"Laptops are present all the time when we work," says Cheryl Mintz. "My blocking notes go into them, inventories, schedules, creative observations, everything. "

How to Break in and Get Work

Many people wanted to stage-manage right from the beginning. It used to be the norm that stage managers had been actors or crew members first and drifted in this direction. That still happens, but people now often major in stage management in college. In fact, that's a common route into the field.

Step one is usually getting an internship while still a student, or a production assistant job‹usually in a small theatre first and gradually working up to the larger, more prestigious houses. Bernita Robinson, who studied at State University of New York-Purchase, believes, "We all start out thinking we want to go to Broadway, but you learn more starting in a smaller place because you have to do almost everything. I think it's better to do that first and head for the more specialized big-time later. I got my first jobs through Back Stage ads, and usually in small houses. I learned lighting, costuming, keeping an eye on everything at once.

"Networking is the key thing and getting as much hands-on experience as you can," says Shelli Aderman. "I started out volunteering, then doing PA and stage-managing work on showcases, in theatre in Israel for a year. You can look in Back Stage and in ArtSearch, which is a publication specializing in production jobs, and you can check Equity's on-line listings." Aderman is very active in the Stage Managers' Association. She has been PSM on several Off-Broadway productions, most recently "Inappropriate" at Theatre Row Theatre, as well as Off-Off-Broadway. She has also worked as PSM on such one-night galas as the Drama League's Benefit Tribute to Rosie O'Donnell at the Hotel Pierre.

Cheryl Mintz gets applications at McCarter for PA work and for internships from students from highly prestigious schools. Other stage managers recall getting their starts in small "black box" theatres.

"In general, production assistants are "go-fers," explains Costabile. "They get the coffee, they put down the duct tape for people's marks and take notes, but the important thing is that they are there. They see everything that's going on first-hand and within the real world."

PAs are not unionized. The next step up the ladder is to become an assistant stage manager; this position may or may not be an Equity job, depending on the production. Many stage managers are not union members‹but with only one minor exception, no Equity contracts allow a nonunion person to stage-manage a union production.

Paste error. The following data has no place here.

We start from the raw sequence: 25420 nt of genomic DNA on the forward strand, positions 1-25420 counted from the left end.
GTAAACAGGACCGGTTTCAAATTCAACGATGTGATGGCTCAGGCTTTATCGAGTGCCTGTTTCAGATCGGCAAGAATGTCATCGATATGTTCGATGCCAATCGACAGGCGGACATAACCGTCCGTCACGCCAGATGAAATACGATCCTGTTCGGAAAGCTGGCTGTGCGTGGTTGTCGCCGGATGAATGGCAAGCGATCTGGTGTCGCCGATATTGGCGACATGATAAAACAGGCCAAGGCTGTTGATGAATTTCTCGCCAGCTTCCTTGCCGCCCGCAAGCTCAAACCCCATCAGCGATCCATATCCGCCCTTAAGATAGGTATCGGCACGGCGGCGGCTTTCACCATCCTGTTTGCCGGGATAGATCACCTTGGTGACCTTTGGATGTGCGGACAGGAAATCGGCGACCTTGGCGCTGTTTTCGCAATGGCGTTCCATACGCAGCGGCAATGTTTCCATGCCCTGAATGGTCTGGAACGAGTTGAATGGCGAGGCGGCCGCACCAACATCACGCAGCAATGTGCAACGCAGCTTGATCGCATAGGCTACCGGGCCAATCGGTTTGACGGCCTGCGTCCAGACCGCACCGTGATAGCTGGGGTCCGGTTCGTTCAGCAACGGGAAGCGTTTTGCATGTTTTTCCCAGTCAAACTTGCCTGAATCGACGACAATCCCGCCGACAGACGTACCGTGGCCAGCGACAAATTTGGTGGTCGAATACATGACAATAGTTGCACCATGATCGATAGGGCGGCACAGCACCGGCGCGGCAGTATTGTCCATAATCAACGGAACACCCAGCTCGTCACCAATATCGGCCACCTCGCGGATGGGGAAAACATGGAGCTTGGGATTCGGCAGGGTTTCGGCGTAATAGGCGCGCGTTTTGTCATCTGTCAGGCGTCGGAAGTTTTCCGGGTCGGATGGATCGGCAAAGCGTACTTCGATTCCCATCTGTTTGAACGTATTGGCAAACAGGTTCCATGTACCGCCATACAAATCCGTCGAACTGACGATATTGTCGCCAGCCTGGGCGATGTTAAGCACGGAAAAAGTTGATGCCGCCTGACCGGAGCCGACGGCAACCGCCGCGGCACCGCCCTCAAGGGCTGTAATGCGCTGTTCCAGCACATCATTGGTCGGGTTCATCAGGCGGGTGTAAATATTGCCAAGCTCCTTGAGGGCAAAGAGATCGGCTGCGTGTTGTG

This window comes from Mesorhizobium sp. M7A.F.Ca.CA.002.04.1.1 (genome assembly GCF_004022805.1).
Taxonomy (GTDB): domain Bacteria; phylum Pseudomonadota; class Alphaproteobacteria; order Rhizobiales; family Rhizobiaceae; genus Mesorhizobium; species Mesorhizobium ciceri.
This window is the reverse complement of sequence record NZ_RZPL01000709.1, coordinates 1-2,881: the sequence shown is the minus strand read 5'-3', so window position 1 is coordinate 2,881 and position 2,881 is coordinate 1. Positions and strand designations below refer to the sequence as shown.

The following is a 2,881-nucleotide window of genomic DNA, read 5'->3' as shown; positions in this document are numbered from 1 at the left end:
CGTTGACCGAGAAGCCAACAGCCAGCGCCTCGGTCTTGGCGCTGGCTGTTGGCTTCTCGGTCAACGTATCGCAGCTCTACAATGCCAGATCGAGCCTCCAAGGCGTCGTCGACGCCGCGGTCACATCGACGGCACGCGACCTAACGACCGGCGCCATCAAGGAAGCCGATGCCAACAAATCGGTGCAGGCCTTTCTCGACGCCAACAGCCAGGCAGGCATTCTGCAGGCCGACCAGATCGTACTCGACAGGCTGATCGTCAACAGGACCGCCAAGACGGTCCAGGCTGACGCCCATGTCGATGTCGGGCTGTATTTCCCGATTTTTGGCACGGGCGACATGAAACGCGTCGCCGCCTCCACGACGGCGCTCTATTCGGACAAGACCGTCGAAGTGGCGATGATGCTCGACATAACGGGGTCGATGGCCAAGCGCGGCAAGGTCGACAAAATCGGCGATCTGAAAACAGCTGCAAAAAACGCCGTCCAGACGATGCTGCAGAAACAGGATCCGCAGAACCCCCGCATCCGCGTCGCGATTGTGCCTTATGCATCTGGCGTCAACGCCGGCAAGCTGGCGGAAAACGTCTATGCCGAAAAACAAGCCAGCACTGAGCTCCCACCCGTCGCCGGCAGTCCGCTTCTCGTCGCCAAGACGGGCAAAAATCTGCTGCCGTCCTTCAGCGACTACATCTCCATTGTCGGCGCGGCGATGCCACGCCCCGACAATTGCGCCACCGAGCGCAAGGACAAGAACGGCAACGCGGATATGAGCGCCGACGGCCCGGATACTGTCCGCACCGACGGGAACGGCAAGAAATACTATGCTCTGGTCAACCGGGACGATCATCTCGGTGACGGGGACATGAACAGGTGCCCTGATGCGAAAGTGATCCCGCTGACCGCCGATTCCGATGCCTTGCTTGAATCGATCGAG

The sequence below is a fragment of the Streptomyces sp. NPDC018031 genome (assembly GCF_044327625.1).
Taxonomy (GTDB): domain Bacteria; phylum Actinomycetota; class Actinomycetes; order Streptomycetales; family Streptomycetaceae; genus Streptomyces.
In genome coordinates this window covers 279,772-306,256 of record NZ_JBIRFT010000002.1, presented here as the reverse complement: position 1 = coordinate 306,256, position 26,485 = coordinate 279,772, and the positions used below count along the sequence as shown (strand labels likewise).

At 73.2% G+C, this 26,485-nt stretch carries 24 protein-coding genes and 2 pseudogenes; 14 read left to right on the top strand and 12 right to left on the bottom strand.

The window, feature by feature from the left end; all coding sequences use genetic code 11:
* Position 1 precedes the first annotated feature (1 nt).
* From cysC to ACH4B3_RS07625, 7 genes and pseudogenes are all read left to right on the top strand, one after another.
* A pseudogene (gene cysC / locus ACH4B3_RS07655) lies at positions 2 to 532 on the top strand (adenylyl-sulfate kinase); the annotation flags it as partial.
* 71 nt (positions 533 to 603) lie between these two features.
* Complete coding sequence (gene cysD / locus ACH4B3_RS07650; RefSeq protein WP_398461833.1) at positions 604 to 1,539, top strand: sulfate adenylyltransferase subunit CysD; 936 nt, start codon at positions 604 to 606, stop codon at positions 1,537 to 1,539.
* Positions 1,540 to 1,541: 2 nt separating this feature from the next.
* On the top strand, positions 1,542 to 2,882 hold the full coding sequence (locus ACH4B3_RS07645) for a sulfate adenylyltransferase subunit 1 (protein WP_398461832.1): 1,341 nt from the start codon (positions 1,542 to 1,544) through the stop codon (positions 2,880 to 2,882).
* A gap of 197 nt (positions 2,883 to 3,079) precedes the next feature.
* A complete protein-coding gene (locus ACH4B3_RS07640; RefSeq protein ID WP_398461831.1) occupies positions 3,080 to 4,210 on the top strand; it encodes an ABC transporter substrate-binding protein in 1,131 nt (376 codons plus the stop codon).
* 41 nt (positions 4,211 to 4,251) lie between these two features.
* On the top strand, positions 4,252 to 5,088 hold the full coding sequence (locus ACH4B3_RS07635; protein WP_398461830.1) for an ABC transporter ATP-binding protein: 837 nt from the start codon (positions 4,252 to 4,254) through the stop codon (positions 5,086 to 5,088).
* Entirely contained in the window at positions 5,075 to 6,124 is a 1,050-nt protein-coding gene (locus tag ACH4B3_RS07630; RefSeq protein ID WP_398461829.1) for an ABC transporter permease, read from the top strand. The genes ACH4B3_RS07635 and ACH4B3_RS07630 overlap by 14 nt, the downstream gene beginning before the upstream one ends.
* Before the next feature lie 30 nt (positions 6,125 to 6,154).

Jobs are gotten the way they often are in show business‹through word-of-mouth. One stage manager after another urged those interested in this area to volunteer, to attend meetings (see box TK!!!), to answer ads in Back Stage. Mintz mentioned the SMA's Operation Observation. Through this program people can request to observe a stage manager calling the cues from backstage‹to see for themselves whether stage-managing is "for them" or what they may have to learn.

Aderman points out, "Once you've worked well with a director, he or she may request you. Sometimes they can do that; sometimes the general manager will insist on a particular person. But getting your name and your work known is the most important thing. People will sometimes show up a long time later, remembering having worked with you or having seen something you did. It all comes back to networking."

The world of stage management is a small one and many of the people Back Stage spoke with had worked with one another on various productions over the years in different capacities. Several recommended sending a note to general managers and to directors simply saying, "Hello, I'm stage-managing such and such a show." Everyone agreed that doing this while working is always best. But if you're not working, you plow on ahead, keeping active and visible to those who might hire or recommend you.

Just as with doing the jobs that come along for stage managers, getting the jobs boils down to the fact that you plan everything as carefully as possible‹but the unexpected can, and does, happen all the time. The main thing is to be prepared and to be quick enough to rise to the occasion. Stage managers always do‹and the show does go on.